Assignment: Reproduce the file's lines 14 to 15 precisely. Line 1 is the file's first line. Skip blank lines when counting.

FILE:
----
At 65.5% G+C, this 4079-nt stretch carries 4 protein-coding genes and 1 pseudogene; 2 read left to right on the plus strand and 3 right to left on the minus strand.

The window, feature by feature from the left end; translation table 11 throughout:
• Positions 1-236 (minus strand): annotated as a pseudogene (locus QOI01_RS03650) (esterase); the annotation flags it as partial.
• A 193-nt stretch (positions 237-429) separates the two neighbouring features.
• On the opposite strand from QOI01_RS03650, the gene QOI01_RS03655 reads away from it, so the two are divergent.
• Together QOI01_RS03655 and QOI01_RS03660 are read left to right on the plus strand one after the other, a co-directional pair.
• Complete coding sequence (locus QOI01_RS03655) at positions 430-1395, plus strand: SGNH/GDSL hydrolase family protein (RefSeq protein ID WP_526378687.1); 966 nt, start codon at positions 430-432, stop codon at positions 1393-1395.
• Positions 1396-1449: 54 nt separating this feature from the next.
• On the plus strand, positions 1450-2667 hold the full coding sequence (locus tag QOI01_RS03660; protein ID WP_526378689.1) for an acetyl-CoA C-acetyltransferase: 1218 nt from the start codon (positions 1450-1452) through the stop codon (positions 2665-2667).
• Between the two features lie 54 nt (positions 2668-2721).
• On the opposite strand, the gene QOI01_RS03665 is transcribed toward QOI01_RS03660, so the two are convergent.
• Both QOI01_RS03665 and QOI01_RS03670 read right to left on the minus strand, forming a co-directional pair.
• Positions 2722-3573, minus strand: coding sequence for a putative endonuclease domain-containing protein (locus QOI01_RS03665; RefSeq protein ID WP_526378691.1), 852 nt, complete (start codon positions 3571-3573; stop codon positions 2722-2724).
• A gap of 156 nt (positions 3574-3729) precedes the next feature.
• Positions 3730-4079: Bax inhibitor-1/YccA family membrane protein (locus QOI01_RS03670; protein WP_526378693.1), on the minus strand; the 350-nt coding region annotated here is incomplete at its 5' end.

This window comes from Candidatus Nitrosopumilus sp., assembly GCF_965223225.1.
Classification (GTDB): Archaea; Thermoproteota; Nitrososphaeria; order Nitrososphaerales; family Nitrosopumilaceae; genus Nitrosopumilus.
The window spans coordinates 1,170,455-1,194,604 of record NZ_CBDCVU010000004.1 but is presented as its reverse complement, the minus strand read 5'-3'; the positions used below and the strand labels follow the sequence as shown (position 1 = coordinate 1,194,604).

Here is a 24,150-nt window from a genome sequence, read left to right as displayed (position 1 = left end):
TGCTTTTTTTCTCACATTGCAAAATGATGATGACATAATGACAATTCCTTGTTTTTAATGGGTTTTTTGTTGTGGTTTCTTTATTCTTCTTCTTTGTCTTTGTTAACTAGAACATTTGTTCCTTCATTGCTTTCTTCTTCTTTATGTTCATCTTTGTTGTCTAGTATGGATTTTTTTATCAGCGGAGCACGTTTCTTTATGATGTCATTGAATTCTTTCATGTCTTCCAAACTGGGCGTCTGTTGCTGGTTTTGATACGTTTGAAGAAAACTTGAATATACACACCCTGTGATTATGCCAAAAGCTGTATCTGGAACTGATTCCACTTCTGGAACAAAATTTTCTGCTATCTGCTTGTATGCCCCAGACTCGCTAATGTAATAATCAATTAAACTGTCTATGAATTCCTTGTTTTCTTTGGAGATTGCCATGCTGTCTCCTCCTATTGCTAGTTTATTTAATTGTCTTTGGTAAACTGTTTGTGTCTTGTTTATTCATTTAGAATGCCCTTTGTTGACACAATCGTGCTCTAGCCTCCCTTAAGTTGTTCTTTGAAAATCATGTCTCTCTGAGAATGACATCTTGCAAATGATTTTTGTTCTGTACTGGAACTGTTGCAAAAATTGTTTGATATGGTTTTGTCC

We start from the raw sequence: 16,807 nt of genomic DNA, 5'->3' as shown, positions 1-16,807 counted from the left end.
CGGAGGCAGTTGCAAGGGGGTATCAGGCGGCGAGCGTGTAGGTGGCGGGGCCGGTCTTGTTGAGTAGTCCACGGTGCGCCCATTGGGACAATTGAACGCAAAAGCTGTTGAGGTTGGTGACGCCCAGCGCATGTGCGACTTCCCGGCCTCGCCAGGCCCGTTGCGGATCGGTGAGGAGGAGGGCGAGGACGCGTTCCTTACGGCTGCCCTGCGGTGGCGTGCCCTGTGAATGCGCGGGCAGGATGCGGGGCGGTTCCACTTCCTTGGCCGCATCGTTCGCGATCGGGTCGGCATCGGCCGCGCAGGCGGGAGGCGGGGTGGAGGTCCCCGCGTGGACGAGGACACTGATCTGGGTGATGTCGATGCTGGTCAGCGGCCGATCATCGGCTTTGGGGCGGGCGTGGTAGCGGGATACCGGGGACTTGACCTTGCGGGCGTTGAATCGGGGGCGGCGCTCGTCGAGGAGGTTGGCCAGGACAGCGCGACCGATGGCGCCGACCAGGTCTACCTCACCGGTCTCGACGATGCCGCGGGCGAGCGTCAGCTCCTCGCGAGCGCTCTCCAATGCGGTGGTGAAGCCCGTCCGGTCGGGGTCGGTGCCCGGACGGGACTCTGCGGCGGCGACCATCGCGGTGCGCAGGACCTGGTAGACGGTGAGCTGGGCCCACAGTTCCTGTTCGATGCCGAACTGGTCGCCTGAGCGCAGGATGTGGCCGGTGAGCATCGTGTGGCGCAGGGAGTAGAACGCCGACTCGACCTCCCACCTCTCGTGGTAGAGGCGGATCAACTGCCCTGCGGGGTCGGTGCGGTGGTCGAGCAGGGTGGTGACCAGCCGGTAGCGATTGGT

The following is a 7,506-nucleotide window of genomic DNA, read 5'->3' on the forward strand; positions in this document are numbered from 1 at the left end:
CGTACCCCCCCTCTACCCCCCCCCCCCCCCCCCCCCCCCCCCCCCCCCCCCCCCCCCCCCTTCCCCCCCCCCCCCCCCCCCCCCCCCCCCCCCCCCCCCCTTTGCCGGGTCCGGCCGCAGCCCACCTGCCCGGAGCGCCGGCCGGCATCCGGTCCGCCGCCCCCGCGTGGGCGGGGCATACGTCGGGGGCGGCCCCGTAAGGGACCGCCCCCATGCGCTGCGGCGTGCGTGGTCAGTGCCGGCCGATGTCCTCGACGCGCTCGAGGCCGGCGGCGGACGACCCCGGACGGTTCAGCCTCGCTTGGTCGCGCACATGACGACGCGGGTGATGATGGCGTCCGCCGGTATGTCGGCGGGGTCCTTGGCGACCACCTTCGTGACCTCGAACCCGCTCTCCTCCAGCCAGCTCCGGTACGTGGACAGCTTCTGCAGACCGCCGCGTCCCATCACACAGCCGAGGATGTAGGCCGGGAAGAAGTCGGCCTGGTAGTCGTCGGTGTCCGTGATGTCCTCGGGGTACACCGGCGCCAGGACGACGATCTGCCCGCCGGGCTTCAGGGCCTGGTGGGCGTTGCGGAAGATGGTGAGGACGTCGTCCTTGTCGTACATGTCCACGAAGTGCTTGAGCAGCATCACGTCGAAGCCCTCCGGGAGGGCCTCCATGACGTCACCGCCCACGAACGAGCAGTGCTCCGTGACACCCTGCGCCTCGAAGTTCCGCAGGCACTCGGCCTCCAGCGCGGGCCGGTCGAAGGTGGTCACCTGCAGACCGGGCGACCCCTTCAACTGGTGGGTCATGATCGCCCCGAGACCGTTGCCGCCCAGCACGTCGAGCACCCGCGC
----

• A gap of 156 nt (positions 3574-3729) precedes the next feature.
• Positions 3730-4079: Bax inhibitor-1/YccA family membrane protein (locus QOI01_RS03670; protein WP_526378693.1), on the minus strand; the 350-nt coding region annotated here is incomplete at its 5' end.